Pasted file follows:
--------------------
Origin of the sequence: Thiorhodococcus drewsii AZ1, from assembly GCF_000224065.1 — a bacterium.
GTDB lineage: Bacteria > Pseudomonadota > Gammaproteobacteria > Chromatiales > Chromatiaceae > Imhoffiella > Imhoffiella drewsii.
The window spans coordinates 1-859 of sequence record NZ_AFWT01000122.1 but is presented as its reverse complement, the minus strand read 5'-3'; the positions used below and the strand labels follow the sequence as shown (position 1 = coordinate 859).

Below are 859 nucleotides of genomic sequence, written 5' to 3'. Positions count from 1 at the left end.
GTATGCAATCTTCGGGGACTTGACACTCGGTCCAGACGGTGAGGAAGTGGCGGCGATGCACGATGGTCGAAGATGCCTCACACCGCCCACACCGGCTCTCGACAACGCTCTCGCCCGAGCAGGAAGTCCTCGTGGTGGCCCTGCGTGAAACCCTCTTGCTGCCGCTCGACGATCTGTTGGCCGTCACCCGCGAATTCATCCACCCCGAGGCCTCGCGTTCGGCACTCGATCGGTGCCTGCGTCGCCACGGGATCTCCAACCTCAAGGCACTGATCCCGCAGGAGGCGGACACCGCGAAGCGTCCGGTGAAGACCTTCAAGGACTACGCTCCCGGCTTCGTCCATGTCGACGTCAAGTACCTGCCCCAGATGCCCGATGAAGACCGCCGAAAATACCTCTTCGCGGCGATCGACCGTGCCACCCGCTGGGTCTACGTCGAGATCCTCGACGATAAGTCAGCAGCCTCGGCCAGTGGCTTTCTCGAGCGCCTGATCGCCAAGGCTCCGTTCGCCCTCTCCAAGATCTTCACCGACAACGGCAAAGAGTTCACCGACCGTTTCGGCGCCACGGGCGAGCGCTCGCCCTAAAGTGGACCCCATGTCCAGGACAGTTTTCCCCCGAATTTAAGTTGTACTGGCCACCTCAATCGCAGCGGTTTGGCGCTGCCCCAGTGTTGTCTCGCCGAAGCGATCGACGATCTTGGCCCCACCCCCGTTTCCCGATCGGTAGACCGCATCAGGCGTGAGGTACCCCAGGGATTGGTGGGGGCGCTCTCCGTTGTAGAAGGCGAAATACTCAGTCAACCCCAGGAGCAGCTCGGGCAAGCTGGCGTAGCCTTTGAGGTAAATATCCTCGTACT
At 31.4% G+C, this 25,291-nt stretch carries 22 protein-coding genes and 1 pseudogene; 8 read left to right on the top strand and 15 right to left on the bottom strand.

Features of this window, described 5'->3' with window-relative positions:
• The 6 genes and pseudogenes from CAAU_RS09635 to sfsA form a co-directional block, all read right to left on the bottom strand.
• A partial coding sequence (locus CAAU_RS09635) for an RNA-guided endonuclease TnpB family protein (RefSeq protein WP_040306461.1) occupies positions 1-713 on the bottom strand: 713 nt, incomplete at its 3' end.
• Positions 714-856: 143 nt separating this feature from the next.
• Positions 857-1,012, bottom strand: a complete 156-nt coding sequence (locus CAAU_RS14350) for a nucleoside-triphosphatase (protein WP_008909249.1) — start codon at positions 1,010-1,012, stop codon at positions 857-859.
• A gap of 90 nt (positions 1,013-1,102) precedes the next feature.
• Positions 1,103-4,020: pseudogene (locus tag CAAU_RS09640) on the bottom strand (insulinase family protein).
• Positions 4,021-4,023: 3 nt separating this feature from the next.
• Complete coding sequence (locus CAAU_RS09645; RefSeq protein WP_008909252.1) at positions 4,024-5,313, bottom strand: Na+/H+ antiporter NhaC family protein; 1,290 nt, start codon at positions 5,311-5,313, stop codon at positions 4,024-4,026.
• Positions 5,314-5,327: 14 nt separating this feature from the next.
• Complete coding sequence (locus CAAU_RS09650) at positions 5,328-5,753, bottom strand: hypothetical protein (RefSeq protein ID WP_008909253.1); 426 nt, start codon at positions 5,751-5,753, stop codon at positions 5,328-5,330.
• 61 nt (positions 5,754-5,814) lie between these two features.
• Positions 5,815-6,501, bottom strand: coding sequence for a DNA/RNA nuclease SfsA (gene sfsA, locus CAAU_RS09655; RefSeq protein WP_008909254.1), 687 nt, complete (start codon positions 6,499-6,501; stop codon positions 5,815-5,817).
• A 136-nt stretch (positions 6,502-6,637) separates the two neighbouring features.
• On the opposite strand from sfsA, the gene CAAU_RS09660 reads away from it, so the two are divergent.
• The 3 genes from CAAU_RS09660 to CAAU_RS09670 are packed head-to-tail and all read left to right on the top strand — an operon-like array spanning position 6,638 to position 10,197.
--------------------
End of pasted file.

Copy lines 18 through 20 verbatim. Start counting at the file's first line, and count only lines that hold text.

• 61 nt (positions 5,754-5,814) lie between these two features.
• Positions 5,815-6,501, bottom strand: coding sequence for a DNA/RNA nuclease SfsA (gene sfsA, locus CAAU_RS09655; RefSeq protein WP_008909254.1), 687 nt, complete (start codon positions 6,499-6,501; stop codon positions 5,815-5,817).
• A 136-nt stretch (positions 6,502-6,637) separates the two neighbouring features.